Driving home big water savings at PDX

by Lisa Timmerman 11/17/2014 2:09 PM

Ever wonder what happens after you drop off your rental car? If the vehicle was returned to Portland International Airport, there’s a good chance that it involved a visit to the Quick Turnaround Facility, also known as the QTA. Over the last two years, this behind-the-scenes facility has been undergoing some significant changes to reduce its environmental footprint.

 

After you part ways with your rental car, it gets whisked off to the QTA to get cleaned up for the next customer. Any garbage or recycling is removed, the interior is vacuumed and the car gets run through a car wash.

 

During the busy season, thousands of rental cars could go through the car wash each day, so it’s not surprising that Port of Portland staff identified the QTA as the largest consumer of water at PDX. In one year alone, the QTA could use as much as 16.2 million gallons of water. Over the last two years, the Port and on-airport rental car companies at PDX have been working together to make modifications to the QTA to improve water conservation.

 

In its first phase, the Port worked with the rental car agencies to complete facility performance and maintenance improvements, saving nearly 5.6 million gallons of water per year. The success of the first phase sparked interest in exploring the feasibility of water reuse.

 

“In the spring of 2013 we installed a water reclaim unit at our Alamo location and saw immediate water use reduction of 50 – 70 percent,” explains Ava Joubert, Group Operations Manager for EAN Holdings LLC, which operates the Enterprise, Alamo and National Brands at PDX. “We knew that if all five car rental companies doing business on-site at PDX installed individual water reclaim units on their bays the water and cost savings could be really impactful.”

 

In a recently completed second phase, all the rental car agencies installed water reclamation units that reuse rinse water in the wash cycle, cutting water use in half. The potential water savings each year will be around another 5 million gallons, equal to about 7.5 Olympic-size swimming pools!

 

In addition to the obvious environmental benefits of conserving water, the changes also pencil out for the rental car agencies. Using less water means lower water and sewer fees, cutting operating costs in a highly competitive industry. It also helps bring new possibilities to light. “We've learned about rebate programs with the Energy Trust of Oregon and the Portland Water Bureau for efficiency projects. We have made great strides, but there is still a lot to learn. The opportunities for more water and energy savings are infinite, which is really exciting!” says Joubert.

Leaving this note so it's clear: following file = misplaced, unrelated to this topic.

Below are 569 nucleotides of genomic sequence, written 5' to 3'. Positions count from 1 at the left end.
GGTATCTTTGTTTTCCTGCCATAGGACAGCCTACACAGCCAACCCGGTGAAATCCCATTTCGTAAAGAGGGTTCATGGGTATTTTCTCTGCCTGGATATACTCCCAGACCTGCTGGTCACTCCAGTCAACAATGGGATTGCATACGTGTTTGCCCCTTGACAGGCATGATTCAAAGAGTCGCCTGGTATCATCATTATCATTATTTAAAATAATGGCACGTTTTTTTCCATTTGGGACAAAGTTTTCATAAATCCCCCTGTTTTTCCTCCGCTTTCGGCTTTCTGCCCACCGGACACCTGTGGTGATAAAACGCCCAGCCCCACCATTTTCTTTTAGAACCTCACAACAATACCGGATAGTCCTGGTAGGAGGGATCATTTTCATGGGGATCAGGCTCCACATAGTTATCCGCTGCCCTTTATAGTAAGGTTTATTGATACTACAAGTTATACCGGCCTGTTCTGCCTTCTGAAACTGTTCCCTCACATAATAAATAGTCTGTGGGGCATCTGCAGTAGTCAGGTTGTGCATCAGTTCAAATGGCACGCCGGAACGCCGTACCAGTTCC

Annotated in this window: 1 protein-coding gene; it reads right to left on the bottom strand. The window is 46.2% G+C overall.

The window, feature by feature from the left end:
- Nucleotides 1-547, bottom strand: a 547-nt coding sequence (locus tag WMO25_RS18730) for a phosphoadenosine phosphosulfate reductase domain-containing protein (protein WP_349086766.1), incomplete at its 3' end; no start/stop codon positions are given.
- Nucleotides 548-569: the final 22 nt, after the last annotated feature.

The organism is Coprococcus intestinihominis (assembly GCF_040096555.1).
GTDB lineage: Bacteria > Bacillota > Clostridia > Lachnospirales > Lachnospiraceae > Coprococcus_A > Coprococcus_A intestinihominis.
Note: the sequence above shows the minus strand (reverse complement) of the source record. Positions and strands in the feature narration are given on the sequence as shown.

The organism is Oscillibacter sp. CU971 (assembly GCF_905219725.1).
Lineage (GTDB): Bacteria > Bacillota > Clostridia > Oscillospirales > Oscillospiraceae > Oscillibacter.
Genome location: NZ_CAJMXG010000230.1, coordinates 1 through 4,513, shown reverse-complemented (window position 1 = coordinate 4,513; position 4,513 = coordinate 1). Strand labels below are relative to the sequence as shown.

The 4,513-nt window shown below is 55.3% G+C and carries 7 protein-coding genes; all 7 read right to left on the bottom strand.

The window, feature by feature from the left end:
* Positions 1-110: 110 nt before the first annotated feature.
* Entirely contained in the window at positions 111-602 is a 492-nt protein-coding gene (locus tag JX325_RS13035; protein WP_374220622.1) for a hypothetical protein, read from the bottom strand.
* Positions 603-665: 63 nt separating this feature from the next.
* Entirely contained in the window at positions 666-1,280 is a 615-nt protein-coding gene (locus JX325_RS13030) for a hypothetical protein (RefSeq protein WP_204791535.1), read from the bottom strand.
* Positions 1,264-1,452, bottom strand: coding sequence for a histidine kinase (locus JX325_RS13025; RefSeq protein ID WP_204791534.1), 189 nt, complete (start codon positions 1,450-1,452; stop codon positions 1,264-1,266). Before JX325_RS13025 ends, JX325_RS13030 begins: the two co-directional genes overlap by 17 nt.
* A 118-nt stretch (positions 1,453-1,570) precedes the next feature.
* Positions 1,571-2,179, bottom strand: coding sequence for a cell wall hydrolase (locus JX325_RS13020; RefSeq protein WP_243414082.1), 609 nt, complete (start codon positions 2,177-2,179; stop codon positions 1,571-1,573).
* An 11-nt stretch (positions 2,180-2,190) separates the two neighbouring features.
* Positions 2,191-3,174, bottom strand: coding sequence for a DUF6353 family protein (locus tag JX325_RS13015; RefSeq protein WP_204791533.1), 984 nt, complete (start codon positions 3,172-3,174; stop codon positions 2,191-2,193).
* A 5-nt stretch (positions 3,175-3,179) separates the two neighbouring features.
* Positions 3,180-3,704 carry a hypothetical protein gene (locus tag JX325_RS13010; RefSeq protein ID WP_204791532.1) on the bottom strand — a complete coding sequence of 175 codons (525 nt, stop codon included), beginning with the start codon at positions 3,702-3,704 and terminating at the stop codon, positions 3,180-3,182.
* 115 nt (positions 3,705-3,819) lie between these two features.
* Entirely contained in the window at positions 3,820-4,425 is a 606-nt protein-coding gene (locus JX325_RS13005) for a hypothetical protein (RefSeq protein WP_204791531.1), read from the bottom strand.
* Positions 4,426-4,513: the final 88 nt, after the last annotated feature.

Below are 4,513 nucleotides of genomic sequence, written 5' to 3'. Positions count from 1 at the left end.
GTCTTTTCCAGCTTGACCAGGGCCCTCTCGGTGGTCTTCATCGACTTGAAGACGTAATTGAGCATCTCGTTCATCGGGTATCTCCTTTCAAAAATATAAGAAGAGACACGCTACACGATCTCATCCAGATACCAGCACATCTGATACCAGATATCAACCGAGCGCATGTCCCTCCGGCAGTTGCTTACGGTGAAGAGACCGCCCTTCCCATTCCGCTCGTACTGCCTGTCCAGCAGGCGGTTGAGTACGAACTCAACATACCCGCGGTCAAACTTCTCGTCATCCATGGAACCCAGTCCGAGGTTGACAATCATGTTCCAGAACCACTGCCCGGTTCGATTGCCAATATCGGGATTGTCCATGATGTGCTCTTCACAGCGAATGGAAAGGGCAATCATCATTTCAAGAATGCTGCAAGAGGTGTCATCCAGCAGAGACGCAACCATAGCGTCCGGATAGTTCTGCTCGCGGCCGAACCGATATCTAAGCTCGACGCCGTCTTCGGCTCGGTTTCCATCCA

Supreme Committee visits Port HQ

by Lisa Timmerman 3/1/2013 9:57 AM

The Port of Portland received a visit last week from the Qatar 2022 Supreme Committee during their U.S. trade mission to the West Coast. The committee is responsible for planning infrastructure improvements for the 2022 FIFA World Cup. Qatar is one of the fastest growing economies in the world and plans to renovate three stadiums and build nine new stadiums, open a new international airport, expand its container port facility and expand its light rail and highway systems ahead of the event.

The delegation was led by U.S. Ambassador to Qatar, Susan L. Ziadeh and Qatar Secretary General, Hassan Al-Thawadi. The group also visited Los Angeles and Seattle. Other stops during their stay in Portland included Nike and Jeld-Wen Field.

While at Port headquarters, the group toured our LEED Platinum building to learn more about its energy and water saving features, like our Living Machine®. Executive Director Bill Wyatt described Port operations in general and discussed the Port's sustainability efforts including parking guidance and QuickPay parking payment system that help reduce emissions from idling vehicles. The group, which had many questions even at the end of a long day touring Portland, was particularly interested in what drives the culture around sustainability in Portland. 

 

The Qatar 2022 Supreme Committee (some sporting their Portland Timbers scarves) with Port Executive Director Bill Wyatt and Jennifer Woods, U.S. Department of Commerce

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Port headquarters building goes for gold

by Lisa Timmerman 1/22/2013 9:26 AM

The Port of Portland LEED Platinum headquarters building has another metal to add to its list of honors - gold. The Port's headquarters building recently received a gold certification through the City of Portland Bureau of Planning and Sustainability’s Sustainability at Work program. The gold certification is the highest level that can be achieved through the program which recognizes local businesses and organizations for their leadership in helping make Portland one of the cleanest, most sustainable cities in the country. The certification criteria include numerous actions related to energy efficiency, water conservation, waste management, transportation, procurement and employee education. The actions were verified during an onsite visit with a Sustainability at Work advisor.  

“The Port’s achievements are impressive both in the design and construction of an incredibly energy and water efficient headquarters building and ongoing waste minimization efforts that have diverted 84 percent of the building’s waste stream from the landfill,” said Sustainability at Work advisor, Paul deBlock.

The Port received the BEST Award for projects in 2004, 2006 and 2011, under a similar City program and the headquarters building has received numerous honors including the Oregon Sustainability Award. However, this certification recognizes both the thoughtful considerations the Port incorporated into the building itself and the ongoing, day-to-day operations within the building.